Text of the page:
They might be few in number, but members of the Guyanese community in Nairobi, the
capital city of this East African country – Kenya – assembled at the Sugarcane Restaurant, a Caribbean food restaurant, incidentally owned and operated by a Guyanese, to partake in an indigenous Guyanese dinner in celebration of Mashramani Day on Tuesday.
Led by the Guyanese Community’s matriarch in Kenya, Mrs Yvonne Muli, who first came to Kenya in the Year of the Floods (1961), there were the consummate Chief Executive Officer of arguably Africa’s most successful mobile phone company – Safaricom, Mr Bob Collymore; and first generation Guyanese-Kenyans, Court of Appeal Judge the Hon Justice Agnes Murgor, and topflight lawyer Mr Cecil G. Miller.
The star of the evening, and the person who made it happen, was Ms Kathleen Creavalle a Guyanese who first went to Kenya as a UN worker in 2002, fell in love with the country and in 2007 married one of its sons, Mr Chris Getonga. For the Mashramani evening she was draped in a shawl top that displayed Guyanese flag colours.
As the director of Sugarcane Caribbean Food, she attributes most of her success to her Kenyan husband. The restaurant is situated in the upscale Garden City Mall on Exit 7 off Thika Road Superhighway in Nairobi. It has been open two months now, and among those who would have patronised it in the short time it has been in existence is the country’s president, Uhuru Kenyatta and the First Family.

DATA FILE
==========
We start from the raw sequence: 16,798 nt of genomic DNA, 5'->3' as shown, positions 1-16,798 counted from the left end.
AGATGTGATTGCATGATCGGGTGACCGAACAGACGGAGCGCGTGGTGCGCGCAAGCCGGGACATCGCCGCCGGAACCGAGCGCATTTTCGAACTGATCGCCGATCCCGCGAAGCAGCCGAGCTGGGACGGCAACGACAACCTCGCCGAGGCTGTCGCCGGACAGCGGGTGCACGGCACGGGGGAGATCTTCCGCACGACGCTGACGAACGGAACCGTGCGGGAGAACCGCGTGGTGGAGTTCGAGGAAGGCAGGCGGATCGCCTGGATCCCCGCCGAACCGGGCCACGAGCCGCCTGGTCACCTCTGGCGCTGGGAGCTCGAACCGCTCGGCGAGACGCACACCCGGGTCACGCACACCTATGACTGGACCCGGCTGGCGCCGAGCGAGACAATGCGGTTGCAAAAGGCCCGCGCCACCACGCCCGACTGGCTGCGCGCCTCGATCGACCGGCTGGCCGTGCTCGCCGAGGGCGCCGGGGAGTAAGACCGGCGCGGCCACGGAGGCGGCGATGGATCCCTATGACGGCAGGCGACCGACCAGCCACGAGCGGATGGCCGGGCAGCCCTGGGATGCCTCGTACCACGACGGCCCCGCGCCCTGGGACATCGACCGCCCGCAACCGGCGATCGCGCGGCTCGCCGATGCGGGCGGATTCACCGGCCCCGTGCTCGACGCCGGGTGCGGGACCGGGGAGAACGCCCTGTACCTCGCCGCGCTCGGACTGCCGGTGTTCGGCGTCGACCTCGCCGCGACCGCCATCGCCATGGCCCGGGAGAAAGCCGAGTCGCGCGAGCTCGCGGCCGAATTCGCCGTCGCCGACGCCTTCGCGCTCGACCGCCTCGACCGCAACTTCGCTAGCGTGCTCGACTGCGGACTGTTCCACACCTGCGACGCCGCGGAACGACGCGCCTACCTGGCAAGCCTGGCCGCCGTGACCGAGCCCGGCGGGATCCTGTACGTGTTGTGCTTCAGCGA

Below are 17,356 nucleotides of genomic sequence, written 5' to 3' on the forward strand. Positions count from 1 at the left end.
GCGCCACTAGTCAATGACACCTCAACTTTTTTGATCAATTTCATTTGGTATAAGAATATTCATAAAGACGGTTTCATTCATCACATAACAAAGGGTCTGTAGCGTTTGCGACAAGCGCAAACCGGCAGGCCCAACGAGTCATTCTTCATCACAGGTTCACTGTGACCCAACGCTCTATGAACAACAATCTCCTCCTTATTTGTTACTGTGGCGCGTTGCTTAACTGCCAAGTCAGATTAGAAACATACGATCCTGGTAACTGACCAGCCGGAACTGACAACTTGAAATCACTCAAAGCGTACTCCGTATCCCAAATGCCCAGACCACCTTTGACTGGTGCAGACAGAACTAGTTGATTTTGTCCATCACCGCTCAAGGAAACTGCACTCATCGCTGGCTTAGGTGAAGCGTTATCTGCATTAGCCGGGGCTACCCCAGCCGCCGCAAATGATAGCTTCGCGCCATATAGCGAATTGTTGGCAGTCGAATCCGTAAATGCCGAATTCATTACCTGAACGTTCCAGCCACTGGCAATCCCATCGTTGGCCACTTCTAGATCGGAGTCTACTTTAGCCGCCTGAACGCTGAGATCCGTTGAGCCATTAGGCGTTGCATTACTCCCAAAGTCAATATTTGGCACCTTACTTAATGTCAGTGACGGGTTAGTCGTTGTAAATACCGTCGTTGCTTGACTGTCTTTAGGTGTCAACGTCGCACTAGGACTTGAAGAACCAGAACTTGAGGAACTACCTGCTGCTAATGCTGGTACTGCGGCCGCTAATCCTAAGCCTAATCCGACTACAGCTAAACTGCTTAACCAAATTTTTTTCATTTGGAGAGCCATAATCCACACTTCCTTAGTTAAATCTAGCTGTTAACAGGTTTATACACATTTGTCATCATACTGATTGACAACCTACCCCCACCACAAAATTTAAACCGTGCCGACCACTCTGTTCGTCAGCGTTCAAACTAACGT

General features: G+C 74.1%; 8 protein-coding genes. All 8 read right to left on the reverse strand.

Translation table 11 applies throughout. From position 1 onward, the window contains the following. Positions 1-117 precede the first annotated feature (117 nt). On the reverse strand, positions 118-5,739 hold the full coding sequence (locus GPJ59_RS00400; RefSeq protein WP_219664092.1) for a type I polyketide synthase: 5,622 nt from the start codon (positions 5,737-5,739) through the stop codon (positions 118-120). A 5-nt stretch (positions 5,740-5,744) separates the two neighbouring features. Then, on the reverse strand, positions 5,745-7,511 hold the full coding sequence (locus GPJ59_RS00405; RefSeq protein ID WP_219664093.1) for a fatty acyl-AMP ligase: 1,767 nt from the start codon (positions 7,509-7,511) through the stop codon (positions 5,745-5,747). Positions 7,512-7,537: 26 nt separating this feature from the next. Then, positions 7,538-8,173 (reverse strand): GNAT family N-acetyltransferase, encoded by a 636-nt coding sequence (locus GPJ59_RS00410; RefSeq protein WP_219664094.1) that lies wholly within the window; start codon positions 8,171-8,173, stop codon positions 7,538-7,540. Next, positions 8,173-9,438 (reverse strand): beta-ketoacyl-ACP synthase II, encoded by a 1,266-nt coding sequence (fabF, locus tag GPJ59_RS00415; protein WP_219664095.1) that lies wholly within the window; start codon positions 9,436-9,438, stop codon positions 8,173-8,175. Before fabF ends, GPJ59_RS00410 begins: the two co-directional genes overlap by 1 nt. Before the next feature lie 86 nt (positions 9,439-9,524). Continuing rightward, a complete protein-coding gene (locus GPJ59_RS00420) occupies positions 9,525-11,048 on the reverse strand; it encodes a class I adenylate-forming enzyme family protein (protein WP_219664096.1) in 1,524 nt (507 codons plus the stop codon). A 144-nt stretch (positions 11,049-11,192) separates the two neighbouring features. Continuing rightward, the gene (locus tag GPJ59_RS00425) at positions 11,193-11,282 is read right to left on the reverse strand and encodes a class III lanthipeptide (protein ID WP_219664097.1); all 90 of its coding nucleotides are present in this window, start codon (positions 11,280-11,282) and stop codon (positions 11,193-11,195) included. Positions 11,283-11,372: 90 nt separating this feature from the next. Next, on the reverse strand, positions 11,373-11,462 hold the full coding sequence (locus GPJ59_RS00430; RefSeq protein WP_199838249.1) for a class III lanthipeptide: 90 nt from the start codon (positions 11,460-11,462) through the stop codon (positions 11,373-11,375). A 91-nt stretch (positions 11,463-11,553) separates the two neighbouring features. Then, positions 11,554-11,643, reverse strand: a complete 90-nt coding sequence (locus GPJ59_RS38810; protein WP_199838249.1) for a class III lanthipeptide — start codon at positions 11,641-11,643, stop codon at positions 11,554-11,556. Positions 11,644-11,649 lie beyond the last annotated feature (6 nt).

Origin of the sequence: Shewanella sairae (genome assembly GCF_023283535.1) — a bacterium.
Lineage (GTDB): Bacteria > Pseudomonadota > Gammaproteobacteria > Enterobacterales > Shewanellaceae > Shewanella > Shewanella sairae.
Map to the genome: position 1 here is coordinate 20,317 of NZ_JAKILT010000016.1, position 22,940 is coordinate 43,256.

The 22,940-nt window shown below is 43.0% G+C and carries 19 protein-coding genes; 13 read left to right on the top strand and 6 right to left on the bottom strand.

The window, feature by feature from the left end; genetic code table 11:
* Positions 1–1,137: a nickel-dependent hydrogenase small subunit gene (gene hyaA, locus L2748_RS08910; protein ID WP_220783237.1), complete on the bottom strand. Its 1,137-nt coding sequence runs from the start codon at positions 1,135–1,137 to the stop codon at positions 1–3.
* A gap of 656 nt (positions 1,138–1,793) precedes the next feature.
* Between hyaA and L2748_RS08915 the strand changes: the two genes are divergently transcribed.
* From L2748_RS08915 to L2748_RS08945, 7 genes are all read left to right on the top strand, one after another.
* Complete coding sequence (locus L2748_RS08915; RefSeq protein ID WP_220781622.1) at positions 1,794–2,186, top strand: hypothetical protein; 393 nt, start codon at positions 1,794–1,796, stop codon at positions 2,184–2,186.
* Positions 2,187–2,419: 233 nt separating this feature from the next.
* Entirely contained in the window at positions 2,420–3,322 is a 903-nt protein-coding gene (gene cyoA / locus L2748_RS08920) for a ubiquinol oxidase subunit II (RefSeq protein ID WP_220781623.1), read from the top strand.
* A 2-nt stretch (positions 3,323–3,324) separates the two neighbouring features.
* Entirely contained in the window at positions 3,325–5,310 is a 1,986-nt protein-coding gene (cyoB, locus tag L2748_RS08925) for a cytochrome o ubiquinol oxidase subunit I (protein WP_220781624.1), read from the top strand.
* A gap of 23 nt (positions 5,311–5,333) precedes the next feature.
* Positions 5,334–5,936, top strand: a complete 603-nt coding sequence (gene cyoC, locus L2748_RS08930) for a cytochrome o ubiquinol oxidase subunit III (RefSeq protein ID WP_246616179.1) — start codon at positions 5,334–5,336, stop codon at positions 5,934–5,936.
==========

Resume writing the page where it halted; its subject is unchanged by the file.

The Guyanese and their friends assembled at the Sugarcane Restaurant at 7 p.m. Kenya time, (which was noon in Guyana). A large Guyanese flag was on display. The guests were treated to a cocktail of cassava puffs, salt fish cakes and pholourie, to the background of calypso music.
Ms Creavalle explained that as a member of the Guyanese Diaspora who has lived outside of Guyana for more than 30 year, “Opening this restaurant has connected me to all my Guyanese roots, the culture and the food.”
Mr Kenneth McLean, who has been in Kenya for two years working for AMREF Health Africa, introduced the Guyanese menu, more so to their non-Guyanese friends who had come to support them. The guests were then led to dinner by Mrs Muli and Ms Creavalle as they swayed to the beat of Guyanese folk music for the buffet dinner of mixed vegetable salad, cook-up rice, metem, chicken curry and roti and puri, pepper pot, and plantains.
Story telling is very much part of the Guyanese culture. Living on Mother Continent was no exception by the Guyanese. Opening the bat was Guyanese Community’s matriarch in Kenya, Mrs Yvonne Muli who explained that Guyana was a country made up three counties, terming it the land of sugarcane and many waters.
“We are not very many and when you see a Guyanese anywhere, you feel very good; you want to make yourself known to them,” said Mrs Muli, whose Kenyan husband, the late Matthew Guy Muli, was a Judge and later Kenya’s Attorney General.
She was at one time a Director of the country’s national carrier, Kenya Airways – The Pride of Africa.
Mrs Muli was accompanied by her daughter, Justice Agnes Murgor, who is a judge of the Court of Appeal in Kenya, and son-in-law and prominent Kenyan lawyer, Phillip Murgor. In a separate interview she explained that her husband was instrumental in bringing a Guyanese lawyer, the late Cecil Miller who became Kenya’s Chief Justice.
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